The air smells of grease and gasoline in The Plains Fire Department in Athens County at 7 p.m. Tuesday as the firefighters prepare for their biweekly training exercise.
The objective seems simple: get a rubber ball from one side of the maze to the other.
The issue is that the maze lies flat on top of some two-by-fours, leaving only a few inches of space between it and the floor.
Volunteers are not allowed to pick up the maze with their hands. They are only allowed to use the tools they have in the extraction truck, and they must use each tool at least once.
The extraction tools include airbags, crowbars and large mechanical claws. The tools do nothing if they are not used properly and efficiently, hence the night’s exercise.
“Forty minutes,” Mike West, Mickey’s father, says. “They better have that done sooner than 40 minutes. I’m trying to go home and get some sleep.”
Mickey and Jessica’s 11-year-old daughter, Sophia, has been coming to the Fire Department her whole life.
“The day she got out of the hospital from being born, this is the first place she came,” Mickey says. “She loves coming here.”
Timmy Sloan, a member of the department’s junior firefighter program, paces the station eagerly waiting for the activities to begin.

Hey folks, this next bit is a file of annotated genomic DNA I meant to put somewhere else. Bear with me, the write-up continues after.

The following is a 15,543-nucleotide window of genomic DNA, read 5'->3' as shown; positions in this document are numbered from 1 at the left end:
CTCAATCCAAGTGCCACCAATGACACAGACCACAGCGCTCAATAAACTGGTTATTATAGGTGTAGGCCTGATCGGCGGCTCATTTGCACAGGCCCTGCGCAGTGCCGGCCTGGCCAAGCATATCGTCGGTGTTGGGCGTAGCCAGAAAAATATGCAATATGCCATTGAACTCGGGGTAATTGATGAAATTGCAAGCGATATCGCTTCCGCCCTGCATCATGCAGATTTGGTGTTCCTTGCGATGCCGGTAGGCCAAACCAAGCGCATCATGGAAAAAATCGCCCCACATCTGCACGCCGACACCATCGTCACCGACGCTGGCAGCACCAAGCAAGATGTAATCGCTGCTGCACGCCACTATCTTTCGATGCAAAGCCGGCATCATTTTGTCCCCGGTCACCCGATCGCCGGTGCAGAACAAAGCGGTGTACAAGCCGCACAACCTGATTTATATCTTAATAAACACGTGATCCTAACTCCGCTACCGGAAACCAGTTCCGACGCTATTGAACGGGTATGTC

Timmy and another junior firefighter, 17-year-old Jacob Simkins are on Team One, along with Mickey’s uncle, Chuck West, and Kevin Anders, a student at Ohio University (Athens) who is also a volunteer firefighter.
Jacob takes the lead. Chuck, a senior firefighter who has been volunteering in the department for six years, observes.
Team One is struggling, constantly getting the ball stuck in a dead end, forcing them to start over from the beginning. Jessica encourages Chuck to offer more help to his team.
“You’re with juniors,” she says, “You gotta teach them!”
As a team, they complete the maze in just over 20 minutes. Mickey brags that his team will complete the exercise in 10 minutes.
Team Two steps up to try. They struggle in the same spot as Team One for a moment, but not as long, completing the entire maze in 15 minutes.
Mickey is on a team with his father and two other senior firefighters, and they mean business.
Focused, and having learned from the mistakes of the previous two teams, Mickey and his father lead the team to complete the maze in four minutes and 45 seconds on the dot.
“Well it’s easy when your team goes last,” Jacob says.
Jacob and Timmy want to try the maze again, determined that they’ll get it done faster this time.
“We all bad mouth each other, but we love each other,” Mike says. “We don’t mean it.”
“Everyone in the department is family,” Timmy says.